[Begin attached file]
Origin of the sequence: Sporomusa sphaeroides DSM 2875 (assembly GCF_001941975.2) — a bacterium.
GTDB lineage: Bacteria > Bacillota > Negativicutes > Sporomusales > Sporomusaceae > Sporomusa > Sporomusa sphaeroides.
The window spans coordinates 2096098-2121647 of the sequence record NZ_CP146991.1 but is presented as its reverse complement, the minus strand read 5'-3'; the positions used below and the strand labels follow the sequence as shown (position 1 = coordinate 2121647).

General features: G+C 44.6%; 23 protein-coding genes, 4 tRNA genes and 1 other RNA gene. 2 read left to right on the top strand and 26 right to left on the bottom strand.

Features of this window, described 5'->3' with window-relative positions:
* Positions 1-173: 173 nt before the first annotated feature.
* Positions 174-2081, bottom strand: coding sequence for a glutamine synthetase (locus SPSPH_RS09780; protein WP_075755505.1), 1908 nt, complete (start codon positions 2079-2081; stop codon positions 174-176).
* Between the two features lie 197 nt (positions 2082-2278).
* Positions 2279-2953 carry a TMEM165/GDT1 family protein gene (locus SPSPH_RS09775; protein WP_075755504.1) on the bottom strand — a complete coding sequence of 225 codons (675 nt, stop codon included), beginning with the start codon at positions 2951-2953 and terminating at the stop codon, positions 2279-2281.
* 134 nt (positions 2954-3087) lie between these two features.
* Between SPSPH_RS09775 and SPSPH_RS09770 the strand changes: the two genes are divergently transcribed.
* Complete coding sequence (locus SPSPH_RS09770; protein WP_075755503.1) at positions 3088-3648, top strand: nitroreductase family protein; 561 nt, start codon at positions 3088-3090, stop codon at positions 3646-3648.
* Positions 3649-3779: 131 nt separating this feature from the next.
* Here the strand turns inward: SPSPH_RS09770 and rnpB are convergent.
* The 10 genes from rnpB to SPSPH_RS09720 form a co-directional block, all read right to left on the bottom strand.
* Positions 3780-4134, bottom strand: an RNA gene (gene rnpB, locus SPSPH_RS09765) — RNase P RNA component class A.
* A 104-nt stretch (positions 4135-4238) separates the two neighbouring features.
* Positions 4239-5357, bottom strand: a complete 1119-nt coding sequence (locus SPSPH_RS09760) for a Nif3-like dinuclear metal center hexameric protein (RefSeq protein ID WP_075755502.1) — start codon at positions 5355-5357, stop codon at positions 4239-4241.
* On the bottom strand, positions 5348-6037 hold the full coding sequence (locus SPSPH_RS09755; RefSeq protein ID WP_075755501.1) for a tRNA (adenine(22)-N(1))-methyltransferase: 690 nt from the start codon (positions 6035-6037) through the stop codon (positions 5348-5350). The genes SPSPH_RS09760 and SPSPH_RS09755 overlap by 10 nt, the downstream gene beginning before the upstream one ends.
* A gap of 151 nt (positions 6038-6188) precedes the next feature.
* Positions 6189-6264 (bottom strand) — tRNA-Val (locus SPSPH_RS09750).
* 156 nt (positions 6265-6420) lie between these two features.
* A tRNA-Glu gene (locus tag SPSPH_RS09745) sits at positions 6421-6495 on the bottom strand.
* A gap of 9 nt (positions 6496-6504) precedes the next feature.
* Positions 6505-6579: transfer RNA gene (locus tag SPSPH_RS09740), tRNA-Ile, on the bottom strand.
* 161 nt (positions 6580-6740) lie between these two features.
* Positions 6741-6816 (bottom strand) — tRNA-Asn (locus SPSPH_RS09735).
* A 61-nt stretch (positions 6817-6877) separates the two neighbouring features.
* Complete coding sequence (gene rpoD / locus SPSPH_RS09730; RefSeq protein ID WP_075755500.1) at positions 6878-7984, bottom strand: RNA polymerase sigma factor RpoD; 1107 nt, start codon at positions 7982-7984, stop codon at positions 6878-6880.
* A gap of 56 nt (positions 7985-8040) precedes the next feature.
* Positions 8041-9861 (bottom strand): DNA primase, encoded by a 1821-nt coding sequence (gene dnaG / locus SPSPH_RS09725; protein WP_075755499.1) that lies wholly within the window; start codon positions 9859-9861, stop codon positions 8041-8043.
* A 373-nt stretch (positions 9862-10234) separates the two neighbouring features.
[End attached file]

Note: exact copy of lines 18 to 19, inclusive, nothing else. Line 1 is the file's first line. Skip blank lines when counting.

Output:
* Positions 4239-5357, bottom strand: a complete 1119-nt coding sequence (locus SPSPH_RS09760) for a Nif3-like dinuclear metal center hexameric protein (RefSeq protein ID WP_075755502.1) — start codon at positions 5355-5357, stop codon at positions 4239-4241.
* On the bottom strand, positions 5348-6037 hold the full coding sequence (locus SPSPH_RS09755; RefSeq protein ID WP_075755501.1) for a tRNA (adenine(22)-N(1))-methyltransferase: 690 nt from the start codon (positions 6035-6037) through the stop codon (positions 5348-5350). The genes SPSPH_RS09760 and SPSPH_RS09755 overlap by 10 nt, the downstream gene beginning before the upstream one ends.